En EspaŅol

Q. Who is Mr. Smarty Plants?

A: There are those who suspect Wildflower Center volunteers are the culpable and capable culprits. Yet, others think staff members play some, albeit small, role. You can torture us with your plant questions, but we will never reveal the Green Guru's secret identity.

Help us grow by giving to the Plant Database Fund or by becoming a member

Did you know you can access the Native Plant Information Network with your web-enabled smartphone?

Share

Ask Mr. Smarty Plants

Ask Mr. Smarty Plants is a free service provided by the staff and volunteers at the Lady Bird Johnson Wildflower Center.

Search Smarty Plants
    
 
See a list of all Smarty Plants questions
Can't find the answer in our existing FAQs, submit a question to Mr. Smarty Plants.
Need help with plant identification, visit the plant identification page.
 
rate this answer
1 rating

Wednesday - June 25, 2008

From: Shepherdstown, WV
Region: Mid-Atlantic
Topic: Non-Natives, Container Gardens, Pests, Watering
Title: Mites in soil of house plants
Answered by: Barbara Medford

QUESTION:

Hi there! I recently noticed tiny silver mites in the soil of my plants that I only notice after watering. These plants are indoors in on a window ledge (a dwarf palm, aloe plant and Hawaiian Schefflera). There doesn't appear to be any damage to the plants from them, but regardless of if they are harmful I would prefer if they weren't there. Do you know if they can cause any harm and what I can do to get rid of these mites? Any help would be appreciated. Thanks!

ANSWER:

Since most house plants are tropical or semi-tropical, and non-natives of North America, they are a little out of the range of our expertise at the Lady Bird Johnson Wildflower Center. Our concentration is on plants native to the area in which they are being grown, because they need less fertilizer, water and maintenance. However, we understand that plants are plants, and if you are having a problem with indoor plants, we can certainly try to help you find a solution. The best website we found on house plant care in general was the Colorado State University Extension site on Managing Household Plants. You are correct in feeling that even a non-damaging insect is not a good thing to have on a plant that is growing inside. They could be larvae of a pest that is going to damage plants, and not just the one they are on, but spreading to others in your home. Please read the website we have linked you to completely; it has pictures and descriptions, plus suggestions for control. One final note: we have noticed that over-watering of indoor plants is very often the source of insect problems. The thing about an indoor plant is it's right there, in your line of vision all the time. So, every time you pass, you think maybe it could use a little drinky. Not only does it not need such frequent watering, but if the pot is poorly drained, it could be producing root rot, and the ultimate demise of the plant.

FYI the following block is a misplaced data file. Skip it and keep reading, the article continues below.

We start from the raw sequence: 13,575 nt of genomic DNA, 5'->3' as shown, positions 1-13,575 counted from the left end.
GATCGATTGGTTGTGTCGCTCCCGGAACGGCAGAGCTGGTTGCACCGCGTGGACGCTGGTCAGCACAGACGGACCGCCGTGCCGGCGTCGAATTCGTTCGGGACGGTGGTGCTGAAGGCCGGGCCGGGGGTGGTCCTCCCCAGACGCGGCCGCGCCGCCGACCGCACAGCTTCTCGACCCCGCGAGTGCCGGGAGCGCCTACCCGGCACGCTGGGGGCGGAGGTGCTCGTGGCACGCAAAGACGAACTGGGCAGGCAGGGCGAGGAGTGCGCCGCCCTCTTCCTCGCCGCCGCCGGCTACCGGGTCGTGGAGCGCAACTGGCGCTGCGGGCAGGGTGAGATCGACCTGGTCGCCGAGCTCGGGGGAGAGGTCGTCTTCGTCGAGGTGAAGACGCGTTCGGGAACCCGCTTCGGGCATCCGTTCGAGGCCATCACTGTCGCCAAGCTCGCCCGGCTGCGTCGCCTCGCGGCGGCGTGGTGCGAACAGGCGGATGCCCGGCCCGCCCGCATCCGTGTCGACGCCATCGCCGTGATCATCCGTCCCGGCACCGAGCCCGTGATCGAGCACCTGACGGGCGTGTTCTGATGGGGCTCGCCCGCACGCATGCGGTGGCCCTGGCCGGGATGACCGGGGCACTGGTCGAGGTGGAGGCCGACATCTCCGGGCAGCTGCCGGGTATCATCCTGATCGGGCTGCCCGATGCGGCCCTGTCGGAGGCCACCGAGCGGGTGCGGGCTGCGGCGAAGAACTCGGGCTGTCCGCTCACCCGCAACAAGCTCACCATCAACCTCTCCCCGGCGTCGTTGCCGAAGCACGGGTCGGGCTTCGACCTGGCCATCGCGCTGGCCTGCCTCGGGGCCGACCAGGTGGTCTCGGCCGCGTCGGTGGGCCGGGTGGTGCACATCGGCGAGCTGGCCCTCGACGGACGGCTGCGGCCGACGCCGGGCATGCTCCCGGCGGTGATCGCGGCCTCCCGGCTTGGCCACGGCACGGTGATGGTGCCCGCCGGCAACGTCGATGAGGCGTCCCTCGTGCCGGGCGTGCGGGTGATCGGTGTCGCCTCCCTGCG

More Pests Questions

Ants in the compost pile from Georgetown TX
March 09, 2012 - Can you give me any suggestions for ridding my compost pile of ants?
view the full question and answer

Defenses against imported red leaf beetles on lilies
August 06, 2007 - I've recently discovered small red beetles of some kind on my lilies, which they are happily devouring. I've been picking them off with my fingers and squashing them, but I'd like a better alterna...
view the full question and answer

Problems with Monterrey Oak in Austin
March 26, 2013 - We had a local tree service plant two Monterrey Oak trees on 4/2/2012. At the time we noticed that woodpeckers had had a field day on the trunk bark of both trees with the most damage being on the lar...
view the full question and answer

Controlling slugs in a Pacific Northwest strawberry patch
February 04, 2013 - Would love to plant various varieties of strawberries on a bank for erosion control and ground cover. How can we keep the slugs at bay? We are in the the Pacific Northwest
view the full question and answer

Damage to cedar elm from Austin
August 16, 2013 - We have a cedar elm next to the corner of our house that has been dropping lots and lots of twigs with green leaves over the past 3 weeks, while our other elms have not. These rapidly pile up on the p...
view the full question and answer

Smarty Plants's Facebook profile Support the Wildflower Center by Donating Online or Becoming a Member today.

Mr. Smarty Plants wants you to be his Facebook friend. Click the Facebook icon to add yourself to Mr. Smarty Plants list of friends.
E-NEWSLETTER | BECOME A MEMBER | DONATE NOW | MEDIA | SITEMAP | STAFF
© 2015 Lady Bird Johnson Wildflower Center